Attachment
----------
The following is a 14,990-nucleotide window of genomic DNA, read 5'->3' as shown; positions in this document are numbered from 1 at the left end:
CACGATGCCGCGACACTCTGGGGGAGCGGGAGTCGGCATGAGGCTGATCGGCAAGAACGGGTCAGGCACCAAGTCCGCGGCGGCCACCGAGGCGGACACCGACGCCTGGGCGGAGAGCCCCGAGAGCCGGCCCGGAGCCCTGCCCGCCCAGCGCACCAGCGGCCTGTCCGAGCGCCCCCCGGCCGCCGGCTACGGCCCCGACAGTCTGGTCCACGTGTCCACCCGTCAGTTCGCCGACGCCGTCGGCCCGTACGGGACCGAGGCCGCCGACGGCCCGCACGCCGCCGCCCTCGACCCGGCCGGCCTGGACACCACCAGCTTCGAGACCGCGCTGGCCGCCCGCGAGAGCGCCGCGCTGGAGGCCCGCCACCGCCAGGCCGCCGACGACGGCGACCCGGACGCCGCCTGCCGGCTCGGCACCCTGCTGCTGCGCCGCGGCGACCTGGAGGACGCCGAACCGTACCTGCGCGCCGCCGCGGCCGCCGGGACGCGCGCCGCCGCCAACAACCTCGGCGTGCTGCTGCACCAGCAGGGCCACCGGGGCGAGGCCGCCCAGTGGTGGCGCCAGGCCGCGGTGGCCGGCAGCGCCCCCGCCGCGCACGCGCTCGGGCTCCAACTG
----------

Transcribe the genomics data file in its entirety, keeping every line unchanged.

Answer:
The following is a 14,990-nucleotide window of genomic DNA, read 5'->3' as shown; positions in this document are numbered from 1 at the left end:
CACGATGCCGCGACACTCTGGGGGAGCGGGAGTCGGCATGAGGCTGATCGGCAAGAACGGGTCAGGCACCAAGTCCGCGGCGGCCACCGAGGCGGACACCGACGCCTGGGCGGAGAGCCCCGAGAGCCGGCCCGGAGCCCTGCCCGCCCAGCGCACCAGCGGCCTGTCCGAGCGCCCCCCGGCCGCCGGCTACGGCCCCGACAGTCTGGTCCACGTGTCCACCCGTCAGTTCGCCGACGCCGTCGGCCCGTACGGGACCGAGGCCGCCGACGGCCCGCACGCCGCCGCCCTCGACCCGGCCGGCCTGGACACCACCAGCTTCGAGACCGCGCTGGCCGCCCGCGAGAGCGCCGCGCTGGAGGCCCGCCACCGCCAGGCCGCCGACGACGGCGACCCGGACGCCGCCTGCCGGCTCGGCACCCTGCTGCTGCGCCGCGGCGACCTGGAGGACGCCGAACCGTACCTGCGCGCCGCCGCGGCCGCCGGGACGCGCGCCGCCGCCAACAACCTCGGCGTGCTGCTGCACCAGCAGGGCCACCGGGGCGAGGCCGCCCAGTGGTGGCGCCAGGCCGCGGTGGCCGGCAGCGCCCCCGCCGCGCACGCGCTCGGGCTCCAACTG